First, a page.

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System Keychain

The System Keychain has some unique capabilities. These are documented by the systemkeychain manual page. The mentions of the master password are likely to be your focus. The system keychain specific source code is small and available.

The System Keychain, /System/Library/Keychains/System.keychain, is a special Keychain for Apple and daemons to use. You should generally avoid using it for user level scripts.

Code Review: Keychain

Apple published the source code for the Keychain and security framework for Mac OS X 10.5; you can review this code to discover how it works.

Alternative Approach: Separate Keychain

You can create a separate Keychain to store your script's credentials. We recommend this practice to our customers. You can use the command line tool security to access, extract, and manage your Keychains without resorting to a graphical interface.

Consider storing the passwords for your automated scripts in a separate Keychain – and exclude this Keychain from your off-site back-up.

I appreciate removing the Keychain from your back-up is not ideal but it would address your concerns. On restoring the Mac, you would need to get the Keychain back from a different source; may be more trusted source or side channel.

You could always store the separate Keychain's password in the System Keychain. You could then unlock the separate Keychain from a script. If the back-up is attacked, you would only expose the password to the separate Keychain and not the Keychain itself as this file is not with the off-site back-up.

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Thanks, but it's far too difficult for me to figure out from all that code how the System Keychain is secured and what keeps it secure. We need to use the System Keychain because we need the scripts to be run automatically in the background with root privileges regardless of who is logged in. –  Old Pro Jun 18 '12 at 23:20
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I recommend asking either on the Apple CDSA mailing list (lists.apple.com/mailman/listinfo/apple-cdsa) or using an Apple Technical Support Incident. Only through these means can you ensure you will reach the appropriate Apple engineers. –  Graham Miln Jun 19 '12 at 5:18
    
Having scripts run in the background as root is launchd's job. What exactly are you trying to do? –  Jay Thompson Jun 19 '12 at 20:28
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Minor typo in "/System/Library/Keychains/System.keychain" (You forgot "Library"). Actually, you can get a list of the keychain locations in Keychain Access by choosing "Edit > Keychain List" –  username Jun 20 '12 at 9:14
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@OldPro Given your security concerns, why not use full disk encryption? –  Graham Miln Jun 22 '12 at 8:42
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Apple recently published a document outlining its security practices, you may find some answers there. The document is specific to iOS but a lot of the security features have much in common with OS X.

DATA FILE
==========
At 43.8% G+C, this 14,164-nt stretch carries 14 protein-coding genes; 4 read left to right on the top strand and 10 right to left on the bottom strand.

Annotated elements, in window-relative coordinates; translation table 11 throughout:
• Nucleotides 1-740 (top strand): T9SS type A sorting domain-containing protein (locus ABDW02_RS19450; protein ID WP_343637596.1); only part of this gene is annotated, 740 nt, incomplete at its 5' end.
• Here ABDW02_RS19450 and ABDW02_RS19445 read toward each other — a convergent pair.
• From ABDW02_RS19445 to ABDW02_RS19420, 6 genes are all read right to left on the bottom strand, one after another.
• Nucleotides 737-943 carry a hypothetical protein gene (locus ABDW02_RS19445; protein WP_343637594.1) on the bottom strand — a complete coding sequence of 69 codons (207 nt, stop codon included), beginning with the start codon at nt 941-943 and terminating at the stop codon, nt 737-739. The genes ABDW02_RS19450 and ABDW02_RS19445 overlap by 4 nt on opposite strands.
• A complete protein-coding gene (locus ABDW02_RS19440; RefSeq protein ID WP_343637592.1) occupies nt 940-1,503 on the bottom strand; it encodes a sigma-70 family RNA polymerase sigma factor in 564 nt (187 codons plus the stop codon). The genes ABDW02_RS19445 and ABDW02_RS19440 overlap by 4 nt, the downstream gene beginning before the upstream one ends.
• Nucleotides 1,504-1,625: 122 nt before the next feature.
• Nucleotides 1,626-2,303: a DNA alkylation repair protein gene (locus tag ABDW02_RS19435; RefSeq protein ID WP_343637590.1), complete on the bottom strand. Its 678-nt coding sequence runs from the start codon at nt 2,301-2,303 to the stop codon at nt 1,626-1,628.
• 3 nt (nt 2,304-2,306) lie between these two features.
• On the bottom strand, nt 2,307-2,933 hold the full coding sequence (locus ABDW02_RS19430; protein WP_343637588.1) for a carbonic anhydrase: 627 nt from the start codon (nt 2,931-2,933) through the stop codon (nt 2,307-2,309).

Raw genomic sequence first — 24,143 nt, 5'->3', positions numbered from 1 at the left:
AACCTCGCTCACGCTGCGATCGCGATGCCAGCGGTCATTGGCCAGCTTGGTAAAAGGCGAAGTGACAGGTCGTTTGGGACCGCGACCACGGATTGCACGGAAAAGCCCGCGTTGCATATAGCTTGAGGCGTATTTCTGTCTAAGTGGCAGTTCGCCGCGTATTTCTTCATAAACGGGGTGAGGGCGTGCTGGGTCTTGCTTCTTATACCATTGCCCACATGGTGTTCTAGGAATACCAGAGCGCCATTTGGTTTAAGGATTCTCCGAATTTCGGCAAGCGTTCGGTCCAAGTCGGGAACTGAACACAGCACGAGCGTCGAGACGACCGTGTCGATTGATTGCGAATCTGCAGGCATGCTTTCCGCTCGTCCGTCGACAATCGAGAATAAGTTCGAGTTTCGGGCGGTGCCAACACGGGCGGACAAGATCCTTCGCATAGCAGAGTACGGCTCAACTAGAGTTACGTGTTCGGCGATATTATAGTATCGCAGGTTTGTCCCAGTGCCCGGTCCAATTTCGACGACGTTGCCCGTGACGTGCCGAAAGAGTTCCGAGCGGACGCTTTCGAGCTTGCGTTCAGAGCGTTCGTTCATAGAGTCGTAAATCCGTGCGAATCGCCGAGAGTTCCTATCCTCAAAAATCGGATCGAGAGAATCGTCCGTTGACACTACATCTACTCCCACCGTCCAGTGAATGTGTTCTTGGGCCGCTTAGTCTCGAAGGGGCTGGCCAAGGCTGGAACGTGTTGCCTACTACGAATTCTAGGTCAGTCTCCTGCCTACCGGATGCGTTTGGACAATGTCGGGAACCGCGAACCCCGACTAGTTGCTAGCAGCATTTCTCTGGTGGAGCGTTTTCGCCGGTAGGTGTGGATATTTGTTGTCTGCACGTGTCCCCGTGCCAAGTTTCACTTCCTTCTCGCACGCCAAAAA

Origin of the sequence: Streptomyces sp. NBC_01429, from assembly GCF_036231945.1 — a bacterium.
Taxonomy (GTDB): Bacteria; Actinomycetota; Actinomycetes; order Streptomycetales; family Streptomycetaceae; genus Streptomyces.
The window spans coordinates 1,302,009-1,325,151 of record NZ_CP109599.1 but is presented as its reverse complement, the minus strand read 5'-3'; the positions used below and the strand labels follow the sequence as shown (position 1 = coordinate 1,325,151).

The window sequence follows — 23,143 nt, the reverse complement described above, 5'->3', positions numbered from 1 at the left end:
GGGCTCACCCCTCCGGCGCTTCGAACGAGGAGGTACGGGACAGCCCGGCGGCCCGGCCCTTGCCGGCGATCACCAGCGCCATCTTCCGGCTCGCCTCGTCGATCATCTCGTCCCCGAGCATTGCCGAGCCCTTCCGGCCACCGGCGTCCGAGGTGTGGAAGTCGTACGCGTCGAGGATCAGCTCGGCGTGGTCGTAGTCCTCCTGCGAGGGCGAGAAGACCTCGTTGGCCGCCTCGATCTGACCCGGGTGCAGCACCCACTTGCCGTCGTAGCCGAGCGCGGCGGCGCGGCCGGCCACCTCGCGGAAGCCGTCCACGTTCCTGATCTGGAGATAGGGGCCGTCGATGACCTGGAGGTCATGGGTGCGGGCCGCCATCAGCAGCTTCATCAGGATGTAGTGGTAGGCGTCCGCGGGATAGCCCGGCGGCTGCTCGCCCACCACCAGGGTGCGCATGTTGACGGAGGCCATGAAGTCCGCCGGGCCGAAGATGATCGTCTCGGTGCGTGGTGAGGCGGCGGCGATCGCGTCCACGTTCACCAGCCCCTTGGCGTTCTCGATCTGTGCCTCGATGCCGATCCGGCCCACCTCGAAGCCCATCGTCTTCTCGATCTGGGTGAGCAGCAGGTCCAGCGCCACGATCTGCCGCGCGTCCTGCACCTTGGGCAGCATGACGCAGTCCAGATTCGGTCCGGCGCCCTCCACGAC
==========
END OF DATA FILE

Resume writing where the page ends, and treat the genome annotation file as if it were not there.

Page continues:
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This is on the right track, and a good example of the kind of documentation I would find helpful, but iOS doesn't have the concept of the System Keychain so it doesn't answer my question. –  Old Pro Jun 20 '12 at 17:13
    
Am happy to accept your bounty if this gets you in the right direction ;-) –  demianturner Jun 21 '12 at 13:10
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I don't have specific knowledge of Keychain* but this is a pretty standardized practice.

  1. You want to protect plain text file "foo". Foo may be of arbitrary size.
  2. Create a symmetric key to encrypt foo.
  3. Encrypt the symmetric key with a key seeded from a passphrase.

Once that's done you can change the "password" by entering the current passphrase, decrypting the symmetric key and then encrypting it with the new passphrase. This avoids lengthy decryption/encryption processes in the event that "foo" is very large.

So how does this work for multiple users who need to access the plaintext of foo? Pretty easy really, you simply create an encrypted copy of the symmetric key once for each user. In other words, do step three for each user.

In practice all of this is abstracted away from view and the end user only needs to deal with their own password.

With regard to part 3 of your questions, the users' keys are not stored in their home. They would most likely be stored in /private/var somewhere. So even without /Users someone who formerly had access would be able to unlock the system.


*It is possible that Keychain works different.

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What is different about the system keychain is that the system can access what's on the keychain regardless of who is logged in. For example, Time Machine can access the system keychain to mount a remote file share, even if the only user loggged is not an administrative user and therefore cannot access the system keychain. So something else is going on, and I'd like to know exactly what that is. –  Old Pro Jun 19 '12 at 2:57
    
Again, I can only surmise, but IMO it's actually not that different. The system itself obviously can get at the key, that's granted. I would assume that there's a system key treated similar to user keys. But now we're at the heart of your question…what provides first access? –  bahamat Jun 19 '12 at 17:32